The Business Plan: Entrepreneurs benefit everyone

The Business Plan: Entrepreneurs benefit everyone
Bill Reagan

By Bill Reagan

Entrepreneurship doesn’t flourish by happenstance. Hotbeds of innovation — like Silicon Valley, Austin, Texas and Boulder, Colo. — seem to have found the mix of characteristics and attractions that lure the country’s most innovative entrepreneurs.

While those examples are known as tech hubs, they also have become hubs for creative great food. Businesses of all kinds tend to be attracted to innovation hubs and places that are Top Ten in other categories.

Businesses like to cluster with similar businesses. Old Town has a concentration of independent boutiques and shops in part because they like to be located near similar types of stores. New, creative restaurants often pop up near one another, like the explosion of new restaurants along the U Street Corridor in D.C.

The reasons for such clustering are well known. Entrepreneurs like to be near other energetic entrepreneurs and are attracted to vibrant communities. Innovators that consistently push the envelope are attracted to welcoming communities. These are places where the threshold for startups is modest, where people are accepting of diversity, and where new ideas can be developed, launched and refined without ridicule.

On paper, Alexandria should fare pretty well as an entrepreneurial destination. We have many winning attributes: we’re inside the Capital Beltway, we have a historic authenticity that other places seek to replicate, and we’re home to top-ranked restaurants, just to name a few.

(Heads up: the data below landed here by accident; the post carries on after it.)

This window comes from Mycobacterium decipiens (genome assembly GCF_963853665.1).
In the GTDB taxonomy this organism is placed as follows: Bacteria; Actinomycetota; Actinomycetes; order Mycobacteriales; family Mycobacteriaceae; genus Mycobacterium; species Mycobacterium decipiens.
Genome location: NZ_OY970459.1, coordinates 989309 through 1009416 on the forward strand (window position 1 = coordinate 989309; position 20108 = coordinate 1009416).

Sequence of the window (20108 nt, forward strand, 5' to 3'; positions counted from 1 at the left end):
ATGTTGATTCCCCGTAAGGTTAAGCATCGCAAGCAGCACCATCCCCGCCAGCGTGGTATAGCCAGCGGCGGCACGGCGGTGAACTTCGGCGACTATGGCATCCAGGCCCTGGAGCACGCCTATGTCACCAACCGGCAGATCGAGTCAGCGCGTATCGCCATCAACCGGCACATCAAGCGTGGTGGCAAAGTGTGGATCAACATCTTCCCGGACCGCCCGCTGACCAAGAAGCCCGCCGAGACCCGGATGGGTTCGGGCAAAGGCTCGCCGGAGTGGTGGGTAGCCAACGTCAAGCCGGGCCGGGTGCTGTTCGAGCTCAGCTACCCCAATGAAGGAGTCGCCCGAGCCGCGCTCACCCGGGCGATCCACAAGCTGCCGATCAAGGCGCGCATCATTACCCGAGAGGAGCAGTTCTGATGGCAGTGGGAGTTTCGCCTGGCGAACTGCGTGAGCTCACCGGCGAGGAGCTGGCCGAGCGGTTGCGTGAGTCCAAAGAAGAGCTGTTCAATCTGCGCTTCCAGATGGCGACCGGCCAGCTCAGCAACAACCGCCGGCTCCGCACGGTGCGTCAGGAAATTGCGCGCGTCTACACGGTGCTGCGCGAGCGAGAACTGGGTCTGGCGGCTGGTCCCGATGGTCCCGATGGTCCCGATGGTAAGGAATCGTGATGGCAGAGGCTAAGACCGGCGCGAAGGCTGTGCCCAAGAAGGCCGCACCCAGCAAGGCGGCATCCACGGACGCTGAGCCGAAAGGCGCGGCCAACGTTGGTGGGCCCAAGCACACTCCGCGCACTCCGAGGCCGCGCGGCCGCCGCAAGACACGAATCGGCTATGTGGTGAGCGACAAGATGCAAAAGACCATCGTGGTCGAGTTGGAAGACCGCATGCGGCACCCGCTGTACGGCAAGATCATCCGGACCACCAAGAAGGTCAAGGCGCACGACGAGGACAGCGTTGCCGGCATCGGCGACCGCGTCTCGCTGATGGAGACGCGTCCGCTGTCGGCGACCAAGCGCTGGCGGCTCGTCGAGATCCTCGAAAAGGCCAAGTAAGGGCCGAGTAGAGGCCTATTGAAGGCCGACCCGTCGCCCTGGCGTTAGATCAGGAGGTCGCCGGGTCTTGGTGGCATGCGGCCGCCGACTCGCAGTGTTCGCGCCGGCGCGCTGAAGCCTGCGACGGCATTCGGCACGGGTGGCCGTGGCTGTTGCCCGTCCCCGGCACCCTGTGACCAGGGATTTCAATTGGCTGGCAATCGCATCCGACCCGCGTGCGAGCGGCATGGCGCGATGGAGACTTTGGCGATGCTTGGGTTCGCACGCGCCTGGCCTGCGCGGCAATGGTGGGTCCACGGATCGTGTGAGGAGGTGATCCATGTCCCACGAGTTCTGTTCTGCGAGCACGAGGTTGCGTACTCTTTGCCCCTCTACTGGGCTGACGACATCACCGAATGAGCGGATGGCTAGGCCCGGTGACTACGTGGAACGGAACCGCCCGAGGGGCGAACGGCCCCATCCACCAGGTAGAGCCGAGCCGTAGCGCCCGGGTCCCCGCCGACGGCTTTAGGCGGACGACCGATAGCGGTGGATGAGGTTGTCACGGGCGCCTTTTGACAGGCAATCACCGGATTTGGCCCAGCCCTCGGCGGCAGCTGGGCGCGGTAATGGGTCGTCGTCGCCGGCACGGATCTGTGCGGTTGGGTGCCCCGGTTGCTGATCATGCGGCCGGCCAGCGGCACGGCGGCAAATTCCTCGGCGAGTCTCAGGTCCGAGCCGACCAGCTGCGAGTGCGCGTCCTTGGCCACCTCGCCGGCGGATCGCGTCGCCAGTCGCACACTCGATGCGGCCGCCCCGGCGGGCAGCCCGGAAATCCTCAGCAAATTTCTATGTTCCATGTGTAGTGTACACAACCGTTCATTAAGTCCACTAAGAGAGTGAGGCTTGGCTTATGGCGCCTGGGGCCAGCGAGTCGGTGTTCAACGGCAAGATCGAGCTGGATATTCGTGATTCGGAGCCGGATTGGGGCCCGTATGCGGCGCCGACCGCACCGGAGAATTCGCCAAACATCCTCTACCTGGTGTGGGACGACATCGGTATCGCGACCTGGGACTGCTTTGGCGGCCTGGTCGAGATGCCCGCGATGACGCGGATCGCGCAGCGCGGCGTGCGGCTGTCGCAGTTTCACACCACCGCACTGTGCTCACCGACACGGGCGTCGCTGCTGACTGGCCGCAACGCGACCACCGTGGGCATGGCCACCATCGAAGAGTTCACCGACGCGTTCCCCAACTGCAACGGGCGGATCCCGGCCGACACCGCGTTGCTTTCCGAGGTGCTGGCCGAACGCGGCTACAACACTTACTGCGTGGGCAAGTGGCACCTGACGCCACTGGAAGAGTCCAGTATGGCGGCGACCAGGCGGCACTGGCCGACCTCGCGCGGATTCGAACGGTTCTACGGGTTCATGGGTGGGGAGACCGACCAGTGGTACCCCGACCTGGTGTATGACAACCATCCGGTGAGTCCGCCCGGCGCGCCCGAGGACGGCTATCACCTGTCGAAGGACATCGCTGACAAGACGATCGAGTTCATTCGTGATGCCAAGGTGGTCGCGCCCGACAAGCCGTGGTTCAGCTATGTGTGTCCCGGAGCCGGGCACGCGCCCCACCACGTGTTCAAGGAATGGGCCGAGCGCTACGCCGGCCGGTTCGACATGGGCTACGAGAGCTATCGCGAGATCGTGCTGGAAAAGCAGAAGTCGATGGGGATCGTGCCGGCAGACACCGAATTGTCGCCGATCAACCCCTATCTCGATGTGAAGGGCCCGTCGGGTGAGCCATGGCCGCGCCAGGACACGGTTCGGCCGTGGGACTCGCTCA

The city is also the right scale — small enough to build meaningful connections and know your neighbors, yet large enough to have the amenities and vibrancy of a big city. All those things position Alexandria to attract innovative businesses.

But innovators are not looking at the city on paper or in a vacuum. They’re reading media coverage of the city and, frankly, may not be getting the best impression. Creative entrepreneurs are turned off by statements such as, “We don’t want anything that attracts more people,” or, “Alexandria already has too many restaurants.” This rhetoric implies that Alexandria is not interested in opportunities to grow its tax base and become a regional destination for innovative businesses.

The harsh reality is that our local economy is either growing or declining; it does not just stop and mark time. We, as a city, need to recognize the impact of our words and deeds, and how those may be interpreted by interested businesses. We cannot afford to be seen as a city disdainful of innovation.

We have organizations dedicated to strengthening entrepreneurship and providing individual support to small businesses. These include the Alexandria Economic Development Partnership, Visit Alexandria, the Alexandria Small Business Development Center, the Multi-Agency Permit Center, the Alexandria Chamber of Commerce, and neighborhood business associations. But these organizations alone are not enough; new businesses must feel the support of the entire community.

All of us have a role to play in making Alexandria an attractive destination for the most promising businesses and creative entrepreneurs who enhance our economy and quality of life. Who could be against that?

The writer is the executive director of the Alexandria Small Business Development Center.